Massive Debt in Thailand Burdens its Economy

Massive Debt in Thailand Burdens its Economy

Rising consumer debt in Thailand is still a major source of risk for the Southeast Asian market, even with GDP growth at its lowest level in nearly a decade.

Thai household debt accelerated rapidly, largely because of tax breaks on car and housing purchases. More recently, consumer lending growth in Thailand slowed to well-below 5% in recent years.

Yet despite Thailand’s slower household credit growth during the past seven years, consumer debt in the “Land of Smiles” remain among Southeast Asia’s worst leading into 2024.

It’s now reached the level of a serious concern, with Thai consumer debt climbing to over 90% of household assets on average.


Debt in Thailand: Domino Effect?

Fitch noted on the matter ”while the slowdown in household debt growth is positive, leverage is still likely to stay high in the short to medium term. Consumer loan demand is unlikely to be materially below GDP”.

High leverage leaves Thai consumers sensitive to macroeconomic weakness. With challenging headwinds coming from China as the world’s second biggest economy takes a pause, this risk is unlikely to end anytime soon.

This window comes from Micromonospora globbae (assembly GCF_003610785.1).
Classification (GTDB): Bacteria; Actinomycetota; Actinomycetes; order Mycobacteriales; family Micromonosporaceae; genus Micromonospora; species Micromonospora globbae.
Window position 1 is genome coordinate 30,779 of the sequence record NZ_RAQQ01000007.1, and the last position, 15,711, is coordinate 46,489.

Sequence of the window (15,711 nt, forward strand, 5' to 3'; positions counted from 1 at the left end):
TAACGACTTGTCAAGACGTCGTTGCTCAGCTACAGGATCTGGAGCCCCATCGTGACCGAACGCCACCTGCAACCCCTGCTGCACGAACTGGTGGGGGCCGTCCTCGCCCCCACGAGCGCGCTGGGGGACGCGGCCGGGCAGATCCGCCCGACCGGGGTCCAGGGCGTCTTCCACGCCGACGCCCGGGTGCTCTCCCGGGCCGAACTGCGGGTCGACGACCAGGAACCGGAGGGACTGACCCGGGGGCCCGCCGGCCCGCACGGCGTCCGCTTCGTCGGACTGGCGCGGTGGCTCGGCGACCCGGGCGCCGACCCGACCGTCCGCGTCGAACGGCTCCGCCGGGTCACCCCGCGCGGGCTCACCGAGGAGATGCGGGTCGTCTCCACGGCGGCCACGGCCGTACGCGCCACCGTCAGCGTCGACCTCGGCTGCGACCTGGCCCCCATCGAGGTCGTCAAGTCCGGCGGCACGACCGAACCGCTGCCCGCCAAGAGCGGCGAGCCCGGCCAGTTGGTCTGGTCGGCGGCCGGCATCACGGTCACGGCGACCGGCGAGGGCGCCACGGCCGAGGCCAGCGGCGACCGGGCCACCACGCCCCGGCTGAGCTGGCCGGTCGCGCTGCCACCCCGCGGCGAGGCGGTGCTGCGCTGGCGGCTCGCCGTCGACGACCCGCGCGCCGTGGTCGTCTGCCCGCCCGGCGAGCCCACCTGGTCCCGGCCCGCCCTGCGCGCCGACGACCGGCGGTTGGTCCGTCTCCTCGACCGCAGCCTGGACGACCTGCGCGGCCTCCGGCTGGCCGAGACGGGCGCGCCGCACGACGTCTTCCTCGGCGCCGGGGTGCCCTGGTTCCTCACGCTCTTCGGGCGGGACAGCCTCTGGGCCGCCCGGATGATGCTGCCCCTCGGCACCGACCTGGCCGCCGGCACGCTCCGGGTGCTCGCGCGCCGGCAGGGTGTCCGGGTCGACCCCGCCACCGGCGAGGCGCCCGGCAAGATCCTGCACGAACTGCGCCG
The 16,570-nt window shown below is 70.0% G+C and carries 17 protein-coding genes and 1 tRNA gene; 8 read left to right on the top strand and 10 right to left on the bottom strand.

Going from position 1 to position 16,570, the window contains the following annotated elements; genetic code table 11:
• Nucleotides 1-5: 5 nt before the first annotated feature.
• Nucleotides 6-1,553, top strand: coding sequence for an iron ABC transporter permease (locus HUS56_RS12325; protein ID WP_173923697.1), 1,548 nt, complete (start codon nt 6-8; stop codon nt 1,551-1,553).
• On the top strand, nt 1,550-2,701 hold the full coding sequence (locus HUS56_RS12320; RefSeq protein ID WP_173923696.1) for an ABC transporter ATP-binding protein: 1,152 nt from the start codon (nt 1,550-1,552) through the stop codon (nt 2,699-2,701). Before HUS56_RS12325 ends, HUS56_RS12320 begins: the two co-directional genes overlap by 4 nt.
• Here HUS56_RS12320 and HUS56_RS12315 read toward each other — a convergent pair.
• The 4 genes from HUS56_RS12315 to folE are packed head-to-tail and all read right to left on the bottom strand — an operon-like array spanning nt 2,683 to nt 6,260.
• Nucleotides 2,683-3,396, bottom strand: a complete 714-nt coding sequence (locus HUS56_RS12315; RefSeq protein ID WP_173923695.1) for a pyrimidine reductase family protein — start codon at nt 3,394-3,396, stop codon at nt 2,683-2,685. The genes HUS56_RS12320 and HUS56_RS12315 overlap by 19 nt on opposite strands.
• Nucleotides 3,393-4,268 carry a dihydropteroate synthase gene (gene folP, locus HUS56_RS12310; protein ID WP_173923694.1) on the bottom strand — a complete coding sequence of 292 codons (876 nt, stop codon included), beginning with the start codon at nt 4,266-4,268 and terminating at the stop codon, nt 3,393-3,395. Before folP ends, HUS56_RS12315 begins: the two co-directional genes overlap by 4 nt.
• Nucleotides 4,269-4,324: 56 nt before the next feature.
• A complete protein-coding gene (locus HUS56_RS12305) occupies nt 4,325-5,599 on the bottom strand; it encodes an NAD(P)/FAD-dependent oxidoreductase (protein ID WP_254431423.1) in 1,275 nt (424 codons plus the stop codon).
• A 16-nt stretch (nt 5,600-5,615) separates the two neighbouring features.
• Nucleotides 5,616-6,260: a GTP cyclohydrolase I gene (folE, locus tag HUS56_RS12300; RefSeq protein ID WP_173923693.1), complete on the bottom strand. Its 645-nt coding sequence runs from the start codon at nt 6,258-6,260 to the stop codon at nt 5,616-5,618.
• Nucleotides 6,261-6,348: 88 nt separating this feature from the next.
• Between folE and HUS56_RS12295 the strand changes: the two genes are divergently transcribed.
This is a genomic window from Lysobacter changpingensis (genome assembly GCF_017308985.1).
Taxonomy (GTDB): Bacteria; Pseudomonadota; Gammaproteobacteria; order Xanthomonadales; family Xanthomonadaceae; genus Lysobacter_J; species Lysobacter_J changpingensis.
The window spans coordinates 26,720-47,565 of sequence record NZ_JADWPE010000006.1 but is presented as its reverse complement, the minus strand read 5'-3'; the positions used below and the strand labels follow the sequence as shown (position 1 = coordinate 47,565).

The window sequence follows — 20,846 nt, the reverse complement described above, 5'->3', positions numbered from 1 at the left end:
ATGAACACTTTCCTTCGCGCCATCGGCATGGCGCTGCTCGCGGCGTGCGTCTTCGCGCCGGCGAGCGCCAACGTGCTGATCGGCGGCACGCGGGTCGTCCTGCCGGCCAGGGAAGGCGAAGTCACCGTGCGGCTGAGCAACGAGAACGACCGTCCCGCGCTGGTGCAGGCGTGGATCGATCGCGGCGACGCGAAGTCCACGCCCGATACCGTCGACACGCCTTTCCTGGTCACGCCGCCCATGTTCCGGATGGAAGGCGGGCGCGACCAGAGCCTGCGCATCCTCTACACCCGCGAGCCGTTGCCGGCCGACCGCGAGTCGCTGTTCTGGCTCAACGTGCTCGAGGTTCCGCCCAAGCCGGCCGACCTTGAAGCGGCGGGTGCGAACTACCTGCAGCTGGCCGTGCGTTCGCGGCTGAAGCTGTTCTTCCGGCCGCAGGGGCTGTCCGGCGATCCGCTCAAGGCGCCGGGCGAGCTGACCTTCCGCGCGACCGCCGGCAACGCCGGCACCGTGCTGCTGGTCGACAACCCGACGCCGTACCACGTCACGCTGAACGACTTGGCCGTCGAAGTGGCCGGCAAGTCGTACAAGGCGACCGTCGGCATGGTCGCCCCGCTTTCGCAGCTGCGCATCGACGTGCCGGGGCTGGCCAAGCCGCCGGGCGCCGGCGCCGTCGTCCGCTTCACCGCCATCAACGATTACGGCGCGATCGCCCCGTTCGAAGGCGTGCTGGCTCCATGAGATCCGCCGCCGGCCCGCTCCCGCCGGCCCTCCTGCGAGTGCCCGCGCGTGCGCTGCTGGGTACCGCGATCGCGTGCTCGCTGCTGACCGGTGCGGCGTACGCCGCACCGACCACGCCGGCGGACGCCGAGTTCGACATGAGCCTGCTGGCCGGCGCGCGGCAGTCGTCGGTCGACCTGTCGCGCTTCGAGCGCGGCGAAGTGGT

Likewise, further asset quality deterioration will almost surely occur. The exact degree depends on Thailand’s future economic growth rate and unemployment. Lower-income households are more vulnerable, of course.

Here’s some positive news for Thailand though: according to Fitch, large commercial banks like Bangkok Bank (BBL) and Siam Commercial Bank (SCB) are well-positioned to weather any asset quality stress.

These banks should thrive because of their better customer profiles and healthy capital bases, combined with asset quality buffers.

Regardless, escalating delinquencies, exposure to vulnerable low-income segments, and generally weak economic growth in Thailand have the potential to seriously disrupt the nation’s banking sector.


Lenders in Thailand have held loose requirements for mortgages and cars, leaving millions of consumers with debt they cannot pay back.

Fed Rates Prompt a Thai Bank Outflow

It’s also important to remember that the fate of Thailand’s banking sector no longer relies on the Thai economy alone.

Our world is now interconnected. During the 21st century, this trend will only strengthen further.

As an emerging market economy, Thailand isn’t exempt from any global financial shocks. Higher rates would certainly reduce Thailand’s capital outflows and export numbers.

Meanwhile, the Fed is finally raising rates again for the first time since 2008, and the Thai central bank will most likely have to follow along. 

This will only put more pressure on consumer debt in Thailand and the nation’s financial sector. Both of them are already suffering heavily, quite frankly.


Skip the Next Western Recession

Learn the best places to invest - and where to avoid - by downloading our free Investment Cheat Sheet.


Join 50,000+ monthly readers. Discover property, stocks, and other investments that will drive global growth in the 21st century.